A. If you can prove your innocence, or you want to give an account, you can do that in your lawyer's office. If you have concrete evidence, then give it to your lawyer. He or she can provide the evidence to the police or Crown and deal with them on an equal footing, possessed of complete rather than selective information.
possess [with object] = 1.2 Have as an ability, quality, or characteristic: ...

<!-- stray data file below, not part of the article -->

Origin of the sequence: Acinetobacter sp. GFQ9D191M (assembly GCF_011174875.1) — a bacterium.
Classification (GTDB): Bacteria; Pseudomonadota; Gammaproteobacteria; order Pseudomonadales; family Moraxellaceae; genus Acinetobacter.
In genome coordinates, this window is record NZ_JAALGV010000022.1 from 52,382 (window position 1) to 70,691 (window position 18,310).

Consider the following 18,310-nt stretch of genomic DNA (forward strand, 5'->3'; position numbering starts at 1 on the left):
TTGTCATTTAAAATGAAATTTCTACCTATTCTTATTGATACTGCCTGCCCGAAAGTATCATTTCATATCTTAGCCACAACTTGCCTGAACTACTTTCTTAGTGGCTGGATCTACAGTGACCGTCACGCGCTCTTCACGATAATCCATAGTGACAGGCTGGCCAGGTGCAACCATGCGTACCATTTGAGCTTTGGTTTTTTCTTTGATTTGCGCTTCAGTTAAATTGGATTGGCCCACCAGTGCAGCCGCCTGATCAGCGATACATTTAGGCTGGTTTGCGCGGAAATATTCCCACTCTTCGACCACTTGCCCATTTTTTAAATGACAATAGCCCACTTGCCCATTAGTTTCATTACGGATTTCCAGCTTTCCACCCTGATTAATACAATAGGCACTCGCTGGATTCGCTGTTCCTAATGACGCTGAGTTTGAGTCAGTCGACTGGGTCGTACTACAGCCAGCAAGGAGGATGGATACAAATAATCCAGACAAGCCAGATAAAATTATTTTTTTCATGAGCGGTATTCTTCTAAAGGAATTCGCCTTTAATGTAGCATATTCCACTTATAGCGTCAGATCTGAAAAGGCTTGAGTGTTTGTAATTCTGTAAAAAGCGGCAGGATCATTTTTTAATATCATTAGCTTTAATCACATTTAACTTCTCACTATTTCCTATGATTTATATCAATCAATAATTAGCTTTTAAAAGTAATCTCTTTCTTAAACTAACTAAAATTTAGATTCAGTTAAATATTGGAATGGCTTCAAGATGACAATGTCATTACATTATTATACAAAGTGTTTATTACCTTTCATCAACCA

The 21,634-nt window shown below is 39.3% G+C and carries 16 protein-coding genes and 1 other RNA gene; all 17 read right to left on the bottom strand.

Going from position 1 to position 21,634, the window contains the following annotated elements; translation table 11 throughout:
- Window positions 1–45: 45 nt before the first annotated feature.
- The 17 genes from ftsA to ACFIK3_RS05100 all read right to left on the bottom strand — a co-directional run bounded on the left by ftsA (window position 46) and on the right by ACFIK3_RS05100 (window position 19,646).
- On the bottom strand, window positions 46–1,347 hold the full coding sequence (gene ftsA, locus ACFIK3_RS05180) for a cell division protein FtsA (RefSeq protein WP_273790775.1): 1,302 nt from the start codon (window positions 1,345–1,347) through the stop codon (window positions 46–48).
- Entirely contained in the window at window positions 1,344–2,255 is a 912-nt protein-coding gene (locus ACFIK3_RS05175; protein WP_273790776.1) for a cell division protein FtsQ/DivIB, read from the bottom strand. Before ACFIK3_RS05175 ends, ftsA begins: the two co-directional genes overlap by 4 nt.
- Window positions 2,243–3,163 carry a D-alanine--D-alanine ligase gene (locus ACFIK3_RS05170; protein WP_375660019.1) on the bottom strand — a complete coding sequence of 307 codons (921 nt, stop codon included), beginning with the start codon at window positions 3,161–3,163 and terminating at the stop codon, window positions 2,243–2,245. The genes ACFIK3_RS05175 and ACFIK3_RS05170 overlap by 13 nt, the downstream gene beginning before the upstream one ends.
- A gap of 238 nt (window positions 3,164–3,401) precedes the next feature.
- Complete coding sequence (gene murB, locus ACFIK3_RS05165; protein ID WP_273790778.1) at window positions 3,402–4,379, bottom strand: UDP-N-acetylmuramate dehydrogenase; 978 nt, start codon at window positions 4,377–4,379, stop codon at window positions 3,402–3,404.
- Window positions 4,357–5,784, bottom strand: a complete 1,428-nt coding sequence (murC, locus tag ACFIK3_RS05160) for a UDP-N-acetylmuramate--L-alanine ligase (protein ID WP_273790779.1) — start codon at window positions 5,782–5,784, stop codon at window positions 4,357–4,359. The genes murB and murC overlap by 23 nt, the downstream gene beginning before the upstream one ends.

(be possessed of) a fading blonde possessed of a powerful soprano voice
I see and so ask NOT about the definition, which I instead want to burrow into. What are the similarities and differences? Does be possessed with mean the same? What other prepositions could be used after possess? Is be possessed of the only choice of preposition?